Preferences and understanding their effects on health*
- 1Department of Epidemiology and Population Health, London School of Hygiene and Tropical Medicine, London WC1 7HT, UK
- 2Department of Epidemiology and Public Health, University College London, London WC1E 6BT, UK
- Professor K McPherson
Preference for a particular intervention may, possibly via complicated pathways, itself confer an outcome advantage which will be subsumed in unblind randomised trials as part of the measured effectiveness of the intervention. Where more attractive interventions are compared with less attractive ones, any difference could therefore be a consequence of attractiveness and not its intrinsic worth. For health promotion interventions this is clearly important, but we cannot tell how important it is for therapeutic interventions without special studies to measure or refute such effects. These are difficult to do and are complex. Until the therapeutic effects of preference itself are more clearly understood, understanding the true therapeutic effects will be compromised, at least in principle.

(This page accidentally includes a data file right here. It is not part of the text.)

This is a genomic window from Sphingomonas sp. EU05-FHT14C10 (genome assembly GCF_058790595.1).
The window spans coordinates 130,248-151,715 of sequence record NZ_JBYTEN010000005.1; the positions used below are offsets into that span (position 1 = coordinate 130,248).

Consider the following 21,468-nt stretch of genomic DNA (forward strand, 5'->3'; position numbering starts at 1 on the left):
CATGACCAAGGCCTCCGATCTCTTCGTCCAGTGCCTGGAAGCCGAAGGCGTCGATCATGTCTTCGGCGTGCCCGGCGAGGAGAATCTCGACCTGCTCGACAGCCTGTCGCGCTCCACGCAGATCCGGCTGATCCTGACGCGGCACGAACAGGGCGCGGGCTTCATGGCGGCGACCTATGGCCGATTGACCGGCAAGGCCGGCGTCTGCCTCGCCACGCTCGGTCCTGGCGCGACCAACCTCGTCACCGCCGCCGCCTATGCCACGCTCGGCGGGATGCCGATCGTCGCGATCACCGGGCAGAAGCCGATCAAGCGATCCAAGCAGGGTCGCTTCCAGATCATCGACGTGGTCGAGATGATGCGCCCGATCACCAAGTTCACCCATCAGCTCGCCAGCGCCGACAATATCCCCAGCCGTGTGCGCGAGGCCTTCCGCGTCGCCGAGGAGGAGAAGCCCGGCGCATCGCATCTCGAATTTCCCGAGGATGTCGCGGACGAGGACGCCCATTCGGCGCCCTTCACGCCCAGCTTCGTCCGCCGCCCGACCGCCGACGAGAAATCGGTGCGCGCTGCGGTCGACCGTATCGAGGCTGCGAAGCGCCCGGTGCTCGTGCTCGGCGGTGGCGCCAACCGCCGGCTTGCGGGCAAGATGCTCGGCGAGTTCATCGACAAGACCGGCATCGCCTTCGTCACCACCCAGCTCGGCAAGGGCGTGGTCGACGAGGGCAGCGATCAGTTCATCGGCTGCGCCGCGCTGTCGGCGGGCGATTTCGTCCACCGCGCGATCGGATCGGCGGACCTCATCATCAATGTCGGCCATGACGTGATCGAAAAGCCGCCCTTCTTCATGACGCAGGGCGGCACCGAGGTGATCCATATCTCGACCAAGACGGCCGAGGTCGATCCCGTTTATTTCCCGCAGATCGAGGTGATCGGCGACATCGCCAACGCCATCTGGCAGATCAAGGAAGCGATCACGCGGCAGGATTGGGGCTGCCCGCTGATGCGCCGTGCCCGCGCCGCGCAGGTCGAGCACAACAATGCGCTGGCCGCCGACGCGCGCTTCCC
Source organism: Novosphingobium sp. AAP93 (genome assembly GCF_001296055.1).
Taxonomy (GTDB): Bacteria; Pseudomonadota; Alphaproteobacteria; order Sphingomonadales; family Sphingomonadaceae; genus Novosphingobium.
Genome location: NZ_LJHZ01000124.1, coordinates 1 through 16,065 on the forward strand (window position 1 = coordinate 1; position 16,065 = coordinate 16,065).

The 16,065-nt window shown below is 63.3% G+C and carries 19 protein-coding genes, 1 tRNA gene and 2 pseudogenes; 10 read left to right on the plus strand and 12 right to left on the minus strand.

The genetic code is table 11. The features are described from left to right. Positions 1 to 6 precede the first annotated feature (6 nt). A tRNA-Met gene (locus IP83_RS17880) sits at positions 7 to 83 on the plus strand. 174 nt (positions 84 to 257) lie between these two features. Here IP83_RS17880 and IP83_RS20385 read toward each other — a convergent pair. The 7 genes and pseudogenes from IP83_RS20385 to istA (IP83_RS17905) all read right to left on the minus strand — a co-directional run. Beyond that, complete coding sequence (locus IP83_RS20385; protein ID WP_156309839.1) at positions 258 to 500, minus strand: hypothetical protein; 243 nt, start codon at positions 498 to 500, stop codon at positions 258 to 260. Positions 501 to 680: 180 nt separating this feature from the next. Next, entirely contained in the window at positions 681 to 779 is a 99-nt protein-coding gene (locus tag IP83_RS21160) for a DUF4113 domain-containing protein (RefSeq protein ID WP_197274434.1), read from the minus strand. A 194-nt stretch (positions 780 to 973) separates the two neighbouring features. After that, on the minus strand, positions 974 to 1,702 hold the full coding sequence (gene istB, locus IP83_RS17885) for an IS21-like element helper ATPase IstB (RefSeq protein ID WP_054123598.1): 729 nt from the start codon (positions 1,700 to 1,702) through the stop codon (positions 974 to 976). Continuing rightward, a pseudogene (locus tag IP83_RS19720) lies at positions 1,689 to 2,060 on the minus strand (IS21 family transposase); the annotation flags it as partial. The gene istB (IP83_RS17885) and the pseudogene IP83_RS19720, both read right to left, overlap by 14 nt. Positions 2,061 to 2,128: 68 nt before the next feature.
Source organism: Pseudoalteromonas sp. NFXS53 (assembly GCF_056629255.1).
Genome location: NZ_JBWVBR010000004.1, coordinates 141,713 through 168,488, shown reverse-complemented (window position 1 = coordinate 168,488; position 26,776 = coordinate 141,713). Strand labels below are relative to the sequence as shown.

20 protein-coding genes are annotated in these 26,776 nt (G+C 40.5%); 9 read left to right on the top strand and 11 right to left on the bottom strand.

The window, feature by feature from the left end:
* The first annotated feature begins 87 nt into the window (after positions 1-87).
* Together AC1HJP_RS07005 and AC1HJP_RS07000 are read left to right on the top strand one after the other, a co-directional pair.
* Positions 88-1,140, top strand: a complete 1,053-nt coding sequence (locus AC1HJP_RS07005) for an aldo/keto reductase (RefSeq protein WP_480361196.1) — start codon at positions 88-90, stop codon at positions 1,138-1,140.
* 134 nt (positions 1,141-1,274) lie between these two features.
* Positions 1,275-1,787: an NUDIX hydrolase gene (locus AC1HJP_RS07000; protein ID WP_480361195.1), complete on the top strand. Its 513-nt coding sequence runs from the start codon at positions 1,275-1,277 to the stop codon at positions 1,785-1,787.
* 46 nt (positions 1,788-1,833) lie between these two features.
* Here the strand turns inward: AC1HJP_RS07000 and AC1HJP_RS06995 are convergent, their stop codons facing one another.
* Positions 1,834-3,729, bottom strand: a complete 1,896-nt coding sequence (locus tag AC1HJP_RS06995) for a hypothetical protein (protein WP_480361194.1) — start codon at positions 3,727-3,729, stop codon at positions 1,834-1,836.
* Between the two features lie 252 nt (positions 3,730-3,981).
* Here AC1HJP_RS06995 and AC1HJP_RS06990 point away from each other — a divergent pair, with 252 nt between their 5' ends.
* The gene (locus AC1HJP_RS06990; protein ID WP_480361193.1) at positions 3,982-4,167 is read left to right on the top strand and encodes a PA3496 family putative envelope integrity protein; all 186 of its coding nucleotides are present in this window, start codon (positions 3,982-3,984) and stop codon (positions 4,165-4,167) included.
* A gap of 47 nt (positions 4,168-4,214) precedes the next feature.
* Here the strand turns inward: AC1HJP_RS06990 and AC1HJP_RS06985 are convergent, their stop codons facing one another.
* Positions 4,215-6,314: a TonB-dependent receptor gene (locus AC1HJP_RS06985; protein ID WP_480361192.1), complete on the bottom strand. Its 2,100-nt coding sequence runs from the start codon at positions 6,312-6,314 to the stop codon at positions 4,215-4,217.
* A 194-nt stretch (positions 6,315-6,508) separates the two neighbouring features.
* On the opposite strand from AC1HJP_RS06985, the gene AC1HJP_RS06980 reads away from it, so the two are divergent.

↵* This paper is an amended version of Chapter 9 in Health promotion—new discipline or multi discipline (Edmondson R, Kelleher C, eds), published by the Irish Academic Press, Dublin, 2000.